Canada Post delivers their mail;
- facilities that are working with restricted access to their premises.
Since the end of March, Canada Post has been holding mail addressed to businesses facing those
circumstances. That mail is secure at their facilities and will be delivered as quickly possible when
those businesses are able to receive it.
Businesses that have been receiving mail but would like Canada Post to start holding their mail can
sign up for the service at canadapost.ca/holdmail. The fee will be refunded. Any Hold Mail services
purchased online since late March will also be refunded.
Canada Post is also offering free Mail Forwarding service. Businesses can sign up for it at
Customers who have questions or concerns can contact Canada Post Customer Service at 1-877-683-5895.
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- Claudiu Popa and Stouffville Chamber of Commerce: Webinar, COVID-19 Scams
Perrin Beatty and Rick Hansen discuss the challenges COVID-19 poses for persons with disabilities, what employers can do to help and how we can all deal with adversity.
Self-employed Business Owners
Government of Canada Resources
- Coronavirus Disease (COVID-19)
- Resources for Canadian Businesses
- COVID-19 Economic Response Plan: Support for Canadians and Businesses
- Advance Payments Program for Agricultural Producers
- Call to Action: Canadian Manufacturers Needed to Help Combat COVID-19
- Government of Canada – Canada Business App
- Coronavirus Disease (COVID-19): Employment and Social Development Canada
- Business Continuity Plan and Templates for Entrepreneurs (Business Development Bank of Canada)
- How EDC Is Helping Canadians During COVID-19 (Export Development Canada)
- Mass Gatherings Risk Assessment
- False and Misleading Claims
- Health Product Complaint
- Canadian Anti-Fraud Centre: COVID-19 Fraud
General Business Resources
- Grant Thornton: Guiding Businesses Through COVID-19
- Business Council of Canada: Speaking of Business Podcast – Special COVID-19 Episodes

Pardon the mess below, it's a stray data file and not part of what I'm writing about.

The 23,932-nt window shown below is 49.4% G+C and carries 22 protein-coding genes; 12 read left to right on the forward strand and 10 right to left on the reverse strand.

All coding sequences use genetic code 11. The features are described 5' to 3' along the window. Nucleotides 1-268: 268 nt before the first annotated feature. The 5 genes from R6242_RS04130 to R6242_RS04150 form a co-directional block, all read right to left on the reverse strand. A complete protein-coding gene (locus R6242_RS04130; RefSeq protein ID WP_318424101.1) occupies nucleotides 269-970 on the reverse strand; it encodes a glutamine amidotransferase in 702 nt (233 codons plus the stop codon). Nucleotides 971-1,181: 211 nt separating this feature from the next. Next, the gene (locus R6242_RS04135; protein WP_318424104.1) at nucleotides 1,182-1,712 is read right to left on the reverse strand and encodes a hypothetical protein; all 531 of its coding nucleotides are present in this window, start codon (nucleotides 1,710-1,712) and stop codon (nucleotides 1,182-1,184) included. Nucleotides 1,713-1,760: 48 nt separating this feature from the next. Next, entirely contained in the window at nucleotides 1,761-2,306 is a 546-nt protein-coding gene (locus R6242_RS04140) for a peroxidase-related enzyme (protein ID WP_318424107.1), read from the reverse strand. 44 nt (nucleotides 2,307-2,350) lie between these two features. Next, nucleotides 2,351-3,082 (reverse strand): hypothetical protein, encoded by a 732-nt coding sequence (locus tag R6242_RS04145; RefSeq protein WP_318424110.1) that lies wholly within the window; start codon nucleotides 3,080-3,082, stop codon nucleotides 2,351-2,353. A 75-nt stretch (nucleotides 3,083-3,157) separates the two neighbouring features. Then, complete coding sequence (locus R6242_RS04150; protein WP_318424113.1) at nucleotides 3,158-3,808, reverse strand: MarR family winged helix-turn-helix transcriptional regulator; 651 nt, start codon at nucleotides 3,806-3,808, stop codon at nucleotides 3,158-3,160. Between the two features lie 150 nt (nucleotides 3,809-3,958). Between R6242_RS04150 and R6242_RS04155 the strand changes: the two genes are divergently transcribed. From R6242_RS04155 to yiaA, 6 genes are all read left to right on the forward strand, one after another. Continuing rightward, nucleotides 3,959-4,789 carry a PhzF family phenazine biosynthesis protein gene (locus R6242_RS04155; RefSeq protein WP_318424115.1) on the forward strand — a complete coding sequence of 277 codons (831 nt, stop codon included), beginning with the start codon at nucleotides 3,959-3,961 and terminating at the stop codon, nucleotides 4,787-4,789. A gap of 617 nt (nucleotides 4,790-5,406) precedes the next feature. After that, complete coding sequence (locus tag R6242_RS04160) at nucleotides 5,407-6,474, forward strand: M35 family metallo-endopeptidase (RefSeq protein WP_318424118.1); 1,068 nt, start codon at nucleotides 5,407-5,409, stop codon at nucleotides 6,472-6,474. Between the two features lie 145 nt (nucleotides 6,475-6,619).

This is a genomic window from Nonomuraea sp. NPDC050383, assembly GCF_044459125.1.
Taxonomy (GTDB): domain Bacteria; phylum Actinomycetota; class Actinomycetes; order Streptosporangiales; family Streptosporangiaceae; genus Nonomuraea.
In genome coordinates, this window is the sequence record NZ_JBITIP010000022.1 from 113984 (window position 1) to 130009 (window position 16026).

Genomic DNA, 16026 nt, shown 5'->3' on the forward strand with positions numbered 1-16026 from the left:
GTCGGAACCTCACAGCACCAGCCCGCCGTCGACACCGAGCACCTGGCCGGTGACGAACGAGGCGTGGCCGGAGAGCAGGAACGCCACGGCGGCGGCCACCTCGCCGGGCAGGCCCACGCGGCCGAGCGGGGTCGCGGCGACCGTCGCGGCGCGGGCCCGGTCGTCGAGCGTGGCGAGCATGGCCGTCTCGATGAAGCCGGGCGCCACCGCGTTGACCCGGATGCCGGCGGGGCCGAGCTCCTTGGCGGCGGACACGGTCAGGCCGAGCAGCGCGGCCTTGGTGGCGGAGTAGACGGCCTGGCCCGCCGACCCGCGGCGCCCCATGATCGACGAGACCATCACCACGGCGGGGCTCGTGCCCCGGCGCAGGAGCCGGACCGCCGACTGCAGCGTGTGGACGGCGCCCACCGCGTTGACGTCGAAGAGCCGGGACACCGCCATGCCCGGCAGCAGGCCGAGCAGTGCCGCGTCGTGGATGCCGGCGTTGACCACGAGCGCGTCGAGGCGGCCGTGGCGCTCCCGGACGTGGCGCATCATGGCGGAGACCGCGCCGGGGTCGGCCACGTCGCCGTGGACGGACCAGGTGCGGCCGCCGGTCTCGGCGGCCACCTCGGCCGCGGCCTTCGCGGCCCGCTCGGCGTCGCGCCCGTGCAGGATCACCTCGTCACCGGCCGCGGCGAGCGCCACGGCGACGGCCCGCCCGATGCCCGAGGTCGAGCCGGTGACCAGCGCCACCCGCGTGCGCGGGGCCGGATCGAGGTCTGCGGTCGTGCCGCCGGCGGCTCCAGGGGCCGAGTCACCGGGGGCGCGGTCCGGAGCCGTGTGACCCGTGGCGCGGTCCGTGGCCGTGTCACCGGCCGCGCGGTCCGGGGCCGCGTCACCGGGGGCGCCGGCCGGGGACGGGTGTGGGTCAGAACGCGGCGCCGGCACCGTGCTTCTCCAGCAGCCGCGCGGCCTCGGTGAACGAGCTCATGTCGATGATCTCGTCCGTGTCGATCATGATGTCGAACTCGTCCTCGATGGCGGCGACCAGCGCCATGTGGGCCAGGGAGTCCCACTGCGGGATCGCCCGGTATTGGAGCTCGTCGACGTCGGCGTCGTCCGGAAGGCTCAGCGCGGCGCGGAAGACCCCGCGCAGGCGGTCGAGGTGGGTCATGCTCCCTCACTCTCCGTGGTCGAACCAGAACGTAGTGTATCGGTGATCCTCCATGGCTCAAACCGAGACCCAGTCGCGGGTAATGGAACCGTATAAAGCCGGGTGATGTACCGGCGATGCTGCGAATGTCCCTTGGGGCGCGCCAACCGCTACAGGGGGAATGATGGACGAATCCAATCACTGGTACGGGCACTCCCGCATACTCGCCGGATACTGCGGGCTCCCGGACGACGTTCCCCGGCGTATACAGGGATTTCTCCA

- Canadian Federation of Independent Business: COVID-19 Small Business Help Centre
- Canadian Manufacturers & Exporters: COVID-19 Resources
- Canadian Franchise Association: COVID-19 Resources
- Facebook: Business Resource Hub
- GardaWorld: COVID-19 Live Updates
- Gowling WLG: COVID-19 Resource Hub
- Professional Meetings & Conventions Association: Coronavirus FAQ
- RDC: COVID-19 Resource Portal
- KPMG: COVID-19: Leading Successfully in Turbulent Times
- Google: Helping Your Business Through COVID-19
- EDC: Webinar: Guide for getting COVID-19 financing and support for your business
- Kleanr: Anti viral deep cleaning for commercial and residential spaces
- NATIONAL PR: Change Management Resulting from COVID-19
Marine Industry Trusted Partners
- Chamber of Marine Commerce: Marine Industry Trusted Partners for COVID-19 initiative
- World Intellectual Property Office (WIPO): COVID-19 Policy Tracker and Information Repository
- Canadian Intellectual Property Office (CIPO): COVID-19 and CIPO operations
“We know that Canadian businesses of all sizes are facing incredible economic hardship in these difficult and uncertain times. Our government is taking strong and decisive action to provide them with immediate relief—helping them keep costs low, keep up with their operational costs like rent, and keep Canadians employed. The Canadian Business Resilience Network will support businesses and keep them informed as we navigate this incredible challenge.”Hon. Mary Ng, Minister of Small Business, Export Promotion and International Trade